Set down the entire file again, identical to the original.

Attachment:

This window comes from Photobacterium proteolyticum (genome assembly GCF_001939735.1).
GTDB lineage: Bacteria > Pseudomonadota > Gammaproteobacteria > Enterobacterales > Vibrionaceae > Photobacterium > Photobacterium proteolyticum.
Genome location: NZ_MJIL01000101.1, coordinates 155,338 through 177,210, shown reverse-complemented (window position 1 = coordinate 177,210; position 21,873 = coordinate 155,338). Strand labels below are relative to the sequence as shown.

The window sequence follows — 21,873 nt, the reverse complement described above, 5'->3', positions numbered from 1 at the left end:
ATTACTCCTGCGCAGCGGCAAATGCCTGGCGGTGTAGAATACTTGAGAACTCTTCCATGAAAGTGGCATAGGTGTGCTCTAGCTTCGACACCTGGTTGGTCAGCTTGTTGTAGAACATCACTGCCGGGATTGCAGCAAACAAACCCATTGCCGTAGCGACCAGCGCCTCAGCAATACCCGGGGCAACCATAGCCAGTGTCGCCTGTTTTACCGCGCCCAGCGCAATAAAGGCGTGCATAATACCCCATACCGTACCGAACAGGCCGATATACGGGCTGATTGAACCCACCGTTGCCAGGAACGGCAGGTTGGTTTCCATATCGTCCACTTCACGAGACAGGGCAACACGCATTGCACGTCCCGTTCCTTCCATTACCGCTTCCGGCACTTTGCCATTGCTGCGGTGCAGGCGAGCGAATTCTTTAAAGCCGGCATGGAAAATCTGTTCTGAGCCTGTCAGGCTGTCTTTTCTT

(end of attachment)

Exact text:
This window comes from Photobacterium proteolyticum (genome assembly GCF_001939735.1).
GTDB lineage: Bacteria > Pseudomonadota > Gammaproteobacteria > Enterobacterales > Vibrionaceae > Photobacterium > Photobacterium proteolyticum.
Genome location: NZ_MJIL01000101.1, coordinates 155,338 through 177,210, shown reverse-complemented (window position 1 = coordinate 177,210; position 21,873 = coordinate 155,338). Strand labels below are relative to the sequence as shown.

The window sequence follows — 21,873 nt, the reverse complement described above, 5'->3', positions numbered from 1 at the left end:
ATTACTCCTGCGCAGCGGCAAATGCCTGGCGGTGTAGAATACTTGAGAACTCTTCCATGAAAGTGGCATAGGTGTGCTCTAGCTTCGACACCTGGTTGGTCAGCTTGTTGTAGAACATCACTGCCGGGATTGCAGCAAACAAACCCATTGCCGTAGCGACCAGCGCCTCAGCAATACCCGGGGCAACCATAGCCAGTGTCGCCTGTTTTACCGCGCCCAGCGCAATAAAGGCGTGCATAATACCCCATACCGTACCGAACAGGCCGATATACGGGCTGATTGAACCCACCGTTGCCAGGAACGGCAGGTTGGTTTCCATATCGTCCACTTCACGAGACAGGGCAACACGCATTGCACGTCCCGTTCCTTCCATTACCGCTTCCGGCACTTTGCCATTGCTGCGGTGCAGGCGAGCGAATTCTTTAAAGCCGGCATGGAAAATCTGTTCTGAGCCTGTCAGGCTGTCTTTTCTT